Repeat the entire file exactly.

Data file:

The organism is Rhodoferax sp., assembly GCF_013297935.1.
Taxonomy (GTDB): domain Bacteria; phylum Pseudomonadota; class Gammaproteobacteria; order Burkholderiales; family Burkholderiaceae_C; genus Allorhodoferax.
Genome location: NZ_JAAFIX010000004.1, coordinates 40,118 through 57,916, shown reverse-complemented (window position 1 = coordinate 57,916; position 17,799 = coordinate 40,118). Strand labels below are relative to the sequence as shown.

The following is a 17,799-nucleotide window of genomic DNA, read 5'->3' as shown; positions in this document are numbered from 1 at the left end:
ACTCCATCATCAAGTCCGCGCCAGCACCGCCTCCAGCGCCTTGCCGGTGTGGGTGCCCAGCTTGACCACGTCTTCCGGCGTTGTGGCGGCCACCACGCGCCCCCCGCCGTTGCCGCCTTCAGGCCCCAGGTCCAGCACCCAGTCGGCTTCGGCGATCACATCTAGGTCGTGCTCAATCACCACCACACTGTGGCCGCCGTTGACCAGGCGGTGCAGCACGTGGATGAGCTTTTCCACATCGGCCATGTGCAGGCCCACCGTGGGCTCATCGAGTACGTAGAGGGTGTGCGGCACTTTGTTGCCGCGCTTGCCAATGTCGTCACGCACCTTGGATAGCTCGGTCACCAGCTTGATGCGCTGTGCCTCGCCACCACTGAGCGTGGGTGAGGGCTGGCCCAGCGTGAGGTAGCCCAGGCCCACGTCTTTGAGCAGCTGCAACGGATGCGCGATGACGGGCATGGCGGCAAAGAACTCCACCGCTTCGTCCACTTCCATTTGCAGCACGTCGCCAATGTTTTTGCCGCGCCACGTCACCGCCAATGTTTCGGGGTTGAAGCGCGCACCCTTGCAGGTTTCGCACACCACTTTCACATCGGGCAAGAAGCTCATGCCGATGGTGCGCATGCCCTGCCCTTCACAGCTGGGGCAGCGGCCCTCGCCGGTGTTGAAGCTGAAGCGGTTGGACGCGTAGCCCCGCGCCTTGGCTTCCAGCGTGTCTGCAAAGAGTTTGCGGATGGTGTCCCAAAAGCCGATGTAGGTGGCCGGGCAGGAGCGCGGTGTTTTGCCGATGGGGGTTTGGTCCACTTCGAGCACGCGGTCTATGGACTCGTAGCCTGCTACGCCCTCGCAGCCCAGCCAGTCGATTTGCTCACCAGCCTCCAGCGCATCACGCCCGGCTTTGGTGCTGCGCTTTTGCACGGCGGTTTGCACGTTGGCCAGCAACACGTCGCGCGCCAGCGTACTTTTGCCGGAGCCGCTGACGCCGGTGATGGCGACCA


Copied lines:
The organism is Rhodoferax sp., assembly GCF_013297935.1.
Taxonomy (GTDB): domain Bacteria; phylum Pseudomonadota; class Gammaproteobacteria; order Burkholderiales; family Burkholderiaceae_C; genus Allorhodoferax.
Genome location: NZ_JAAFIX010000004.1, coordinates 40,118 through 57,916, shown reverse-complemented (window position 1 = coordinate 57,916; position 17,799 = coordinate 40,118). Strand labels below are relative to the sequence as shown.

The following is a 17,799-nucleotide window of genomic DNA, read 5'->3' as shown; positions in this document are numbered from 1 at the left end:
ACTCCATCATCAAGTCCGCGCCAGCACCGCCTCCAGCGCCTTGCCGGTGTGGGTGCCCAGCTTGACCACGTCTTCCGGCGTTGTGGCGGCCACCACGCGCCCCCCGCCGTTGCCGCCTTCAGGCCCCAGGTCCAGCACCCAGTCGGCTTCGGCGATCACATCTAGGTCGTGCTCAATCACCACCACACTGTGGCCGCCGTTGACCAGGCGGTGCAGCACGTGGATGAGCTTTTCCACATCGGCCATGTGCAGGCCCACCGTGGGCTCATCGAGTACGTAGAGGGTGTGCGGCACTTTGTTGCCGCGCTTGCCAATGTCGTCACGCACCTTGGATAGCTCGGTCACCAGCTTGATGCGCTGTGCCTCGCCACCACTGAGCGTGGGTGAGGGCTGGCCCAGCGTGAGGTAGCCCAGGCCCACGTCTTTGAGCAGCTGCAACGGATGCGCGATGACGGGCATGGCGGCAAAGAACTCCACCGCTTCGTCCACTTCCATTTGCAGCACGTCGCCAATGTTTTTGCCGCGCCACGTCACCGCCAATGTTTCGGGGTTGAAGCGCGCACCCTTGCAGGTTTCGCACACCACTTTCACATCGGGCAAGAAGCTCATGCCGATGGTGCGCATGCCCTGCCCTTCACAGCTGGGGCAGCGGCCCTCGCCGGTGTTGAAGCTGAAGCGGTTGGACGCGTAGCCCCGCGCCTTGGCTTCCAGCGTGTCTGCAAAGAGTTTGCGGATGGTGTCCCAAAAGCCGATGTAGGTGGCCGGGCAGGAGCGCGGTGTTTTGCCGATGGGGGTTTGGTCCACTTCGAGCACGCGGTCTATGGACTCGTAGCCTGCTACGCCCTCGCAGCCCAGCCAGTCGATTTGCTCACCAGCCTCCAGCGCATCACGCCCGGCTTTGGTGCTGCGCTTTTGCACGGCGGTTTGCACGTTGGCCAGCAACACGTCGCGCGCCAGCGTACTTTTGCCGGAGCCGCTGACGCCGGTGATGGCGACCA